“Social distancing” has entered into our vocabulary, and we will remember these words long after this crisis has passed. This oxymoron is such a sad reality because it violates our very nature. We are not designed as “socially distanced” creatures; we are meant to live, work, shop, play, and even suffer, in community. Our present situation has left many of us feeling lonely and disconnected. Our children miss seeing their friends at school. Small groups miss meeting for dinner and bible study. It’s difficult, maybe impossible, to visit loved ones in the hospital or to gather to mourn the passing of a friend. Suffering is alienating, and this is especially true in our relationship with God.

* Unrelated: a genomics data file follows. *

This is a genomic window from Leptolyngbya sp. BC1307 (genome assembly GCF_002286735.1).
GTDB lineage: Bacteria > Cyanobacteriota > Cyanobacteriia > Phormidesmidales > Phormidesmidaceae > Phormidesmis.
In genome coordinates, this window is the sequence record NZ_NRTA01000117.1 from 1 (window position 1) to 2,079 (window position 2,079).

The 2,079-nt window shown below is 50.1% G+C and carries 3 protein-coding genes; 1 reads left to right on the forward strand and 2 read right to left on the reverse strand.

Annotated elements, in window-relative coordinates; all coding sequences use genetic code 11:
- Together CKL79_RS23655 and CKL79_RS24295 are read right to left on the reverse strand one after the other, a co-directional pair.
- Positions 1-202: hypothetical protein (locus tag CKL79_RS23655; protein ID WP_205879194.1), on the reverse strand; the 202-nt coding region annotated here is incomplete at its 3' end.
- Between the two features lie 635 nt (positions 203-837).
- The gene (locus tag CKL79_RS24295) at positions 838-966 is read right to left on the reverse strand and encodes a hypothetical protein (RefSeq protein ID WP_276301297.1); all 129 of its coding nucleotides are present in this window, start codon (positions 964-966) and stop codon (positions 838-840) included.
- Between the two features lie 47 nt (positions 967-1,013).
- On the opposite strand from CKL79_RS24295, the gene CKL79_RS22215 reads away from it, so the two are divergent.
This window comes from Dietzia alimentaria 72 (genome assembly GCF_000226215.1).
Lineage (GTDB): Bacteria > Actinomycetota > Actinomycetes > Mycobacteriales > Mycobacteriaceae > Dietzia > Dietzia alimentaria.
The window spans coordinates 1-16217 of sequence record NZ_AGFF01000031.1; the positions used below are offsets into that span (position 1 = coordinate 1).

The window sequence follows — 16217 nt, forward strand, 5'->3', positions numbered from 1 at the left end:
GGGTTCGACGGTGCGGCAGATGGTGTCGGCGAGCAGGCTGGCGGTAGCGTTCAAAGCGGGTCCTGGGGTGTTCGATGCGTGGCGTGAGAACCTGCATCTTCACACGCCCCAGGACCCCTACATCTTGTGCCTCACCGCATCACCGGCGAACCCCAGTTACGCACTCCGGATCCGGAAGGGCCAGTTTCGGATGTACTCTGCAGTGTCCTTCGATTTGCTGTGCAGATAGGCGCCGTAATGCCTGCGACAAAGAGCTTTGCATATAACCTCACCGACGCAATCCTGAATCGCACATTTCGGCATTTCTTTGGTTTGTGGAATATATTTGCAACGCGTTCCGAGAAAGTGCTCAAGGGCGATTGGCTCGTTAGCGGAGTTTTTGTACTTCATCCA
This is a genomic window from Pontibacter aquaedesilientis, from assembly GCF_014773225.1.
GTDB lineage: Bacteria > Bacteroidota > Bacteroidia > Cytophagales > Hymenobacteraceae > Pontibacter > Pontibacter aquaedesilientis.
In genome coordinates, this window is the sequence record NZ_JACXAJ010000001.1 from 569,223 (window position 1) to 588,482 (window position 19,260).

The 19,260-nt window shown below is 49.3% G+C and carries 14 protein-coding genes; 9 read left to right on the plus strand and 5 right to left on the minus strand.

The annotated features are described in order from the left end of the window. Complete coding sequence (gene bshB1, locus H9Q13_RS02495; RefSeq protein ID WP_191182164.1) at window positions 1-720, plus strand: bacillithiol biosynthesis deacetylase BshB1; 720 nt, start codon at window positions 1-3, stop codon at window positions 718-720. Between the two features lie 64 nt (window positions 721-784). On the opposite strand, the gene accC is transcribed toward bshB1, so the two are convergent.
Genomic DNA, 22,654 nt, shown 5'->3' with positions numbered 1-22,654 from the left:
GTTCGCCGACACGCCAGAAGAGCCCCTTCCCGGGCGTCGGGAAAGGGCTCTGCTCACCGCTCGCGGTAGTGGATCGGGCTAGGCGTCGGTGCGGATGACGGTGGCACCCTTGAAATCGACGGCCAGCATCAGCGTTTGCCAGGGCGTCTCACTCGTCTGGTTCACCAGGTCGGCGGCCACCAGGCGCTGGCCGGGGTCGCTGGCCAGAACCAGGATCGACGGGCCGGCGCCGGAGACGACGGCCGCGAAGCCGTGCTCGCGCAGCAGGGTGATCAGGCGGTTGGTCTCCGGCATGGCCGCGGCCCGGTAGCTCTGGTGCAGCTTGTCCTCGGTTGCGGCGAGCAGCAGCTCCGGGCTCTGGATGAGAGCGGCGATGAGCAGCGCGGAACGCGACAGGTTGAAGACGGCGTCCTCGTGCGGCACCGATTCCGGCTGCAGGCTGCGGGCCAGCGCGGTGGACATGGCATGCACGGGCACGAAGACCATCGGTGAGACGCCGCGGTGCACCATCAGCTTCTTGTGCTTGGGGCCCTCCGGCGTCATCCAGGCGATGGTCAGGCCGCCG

When a spouse’s hidden sin is exposed, the friend betrays you, or your health fails, it’s not uncommon to feel far from God. We feel as though our prayers don’t make it any higher than the ceiling. We find it nearly impossible to sing the songs at church. Does God “socially distance” himself from us when we are writing? Psalm 34 was written after-the-fact; David had experienced a crisis in which his life was threatened, because of someone who was out to harm him. The Psalm suggests that David felt far from God. Yet after God had stepped in to save David, he is able to look back at his experience through a different lens. All of Psalm 34 is worth reflecting on, but one verse stands out in particular: “The Lord is close to the brokenhearted and saves those who are crushed in spirit.” We may not always see it in our darkest moment. But when we are hurting and broken, God never, never, abandons us. Cry out to him; you are his beloved child, and he will not turn his back on you. It’s true that God sometimes allows us to walk through seasons of darkness, but when we cry out to him, he will not abandon us. How can we know that? The answer to that is found when we reflect on the final of our three Psalms.